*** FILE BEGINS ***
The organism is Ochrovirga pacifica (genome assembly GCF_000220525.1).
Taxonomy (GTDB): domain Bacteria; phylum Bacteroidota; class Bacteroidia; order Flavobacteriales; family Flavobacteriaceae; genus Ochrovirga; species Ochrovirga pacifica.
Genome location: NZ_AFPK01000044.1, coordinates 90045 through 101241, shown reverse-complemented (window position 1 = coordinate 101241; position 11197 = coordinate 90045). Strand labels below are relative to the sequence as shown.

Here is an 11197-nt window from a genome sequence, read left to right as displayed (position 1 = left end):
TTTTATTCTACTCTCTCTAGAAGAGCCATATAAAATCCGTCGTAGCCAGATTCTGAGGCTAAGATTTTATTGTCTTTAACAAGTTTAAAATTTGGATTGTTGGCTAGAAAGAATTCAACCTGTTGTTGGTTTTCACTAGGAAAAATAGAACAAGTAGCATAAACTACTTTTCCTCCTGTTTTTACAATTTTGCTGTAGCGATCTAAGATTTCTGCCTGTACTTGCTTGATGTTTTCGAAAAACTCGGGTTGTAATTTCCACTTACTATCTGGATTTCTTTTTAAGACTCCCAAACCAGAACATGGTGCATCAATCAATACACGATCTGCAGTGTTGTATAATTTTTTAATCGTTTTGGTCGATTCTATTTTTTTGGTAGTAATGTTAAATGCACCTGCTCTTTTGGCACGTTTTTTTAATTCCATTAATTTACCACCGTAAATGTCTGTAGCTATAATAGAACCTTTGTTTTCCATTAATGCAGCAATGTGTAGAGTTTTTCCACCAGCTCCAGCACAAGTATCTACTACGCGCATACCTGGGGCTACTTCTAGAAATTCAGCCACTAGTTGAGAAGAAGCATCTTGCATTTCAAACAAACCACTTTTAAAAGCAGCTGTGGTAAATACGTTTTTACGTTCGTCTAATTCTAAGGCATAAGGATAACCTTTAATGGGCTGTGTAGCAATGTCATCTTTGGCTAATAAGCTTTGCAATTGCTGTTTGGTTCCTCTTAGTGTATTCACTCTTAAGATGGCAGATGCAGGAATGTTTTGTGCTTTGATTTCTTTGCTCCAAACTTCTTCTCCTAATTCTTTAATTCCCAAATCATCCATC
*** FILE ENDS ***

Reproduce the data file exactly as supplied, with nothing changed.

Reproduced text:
The organism is Ochrovirga pacifica (genome assembly GCF_000220525.1).
Taxonomy (GTDB): domain Bacteria; phylum Bacteroidota; class Bacteroidia; order Flavobacteriales; family Flavobacteriaceae; genus Ochrovirga; species Ochrovirga pacifica.
Genome location: NZ_AFPK01000044.1, coordinates 90045 through 101241, shown reverse-complemented (window position 1 = coordinate 101241; position 11197 = coordinate 90045). Strand labels below are relative to the sequence as shown.

Here is an 11197-nt window from a genome sequence, read left to right as displayed (position 1 = left end):
TTTTATTCTACTCTCTCTAGAAGAGCCATATAAAATCCGTCGTAGCCAGATTCTGAGGCTAAGATTTTATTGTCTTTAACAAGTTTAAAATTTGGATTGTTGGCTAGAAAGAATTCAACCTGTTGTTGGTTTTCACTAGGAAAAATAGAACAAGTAGCATAAACTACTTTTCCTCCTGTTTTTACAATTTTGCTGTAGCGATCTAAGATTTCTGCCTGTACTTGCTTGATGTTTTCGAAAAACTCGGGTTGTAATTTCCACTTACTATCTGGATTTCTTTTTAAGACTCCCAAACCAGAACATGGTGCATCAATCAATACACGATCTGCAGTGTTGTATAATTTTTTAATCGTTTTGGTCGATTCTATTTTTTTGGTAGTAATGTTAAATGCACCTGCTCTTTTGGCACGTTTTTTTAATTCCATTAATTTACCACCGTAAATGTCTGTAGCTATAATAGAACCTTTGTTTTCCATTAATGCAGCAATGTGTAGAGTTTTTCCACCAGCTCCAGCACAAGTATCTACTACGCGCATACCTGGGGCTACTTCTAGAAATTCAGCCACTAGTTGAGAAGAAGCATCTTGCATTTCAAACAAACCACTTTTAAAAGCAGCTGTGGTAAATACGTTTTTACGTTCGTCTAATTCTAAGGCATAAGGATAACCTTTAATGGGCTGTGTAGCAATGTCATCTTTGGCTAATAAGCTTTGCAATTGCTGTTTGGTTCCTCTTAGTGTATTCACTCTTAAGATGGCAGATGCAGGAATGTTTTGTGCTTTGATTTCTTTGCTCCAAACTTCTTCTCCTAATTCTTTAATTCCCAAATCATCCATC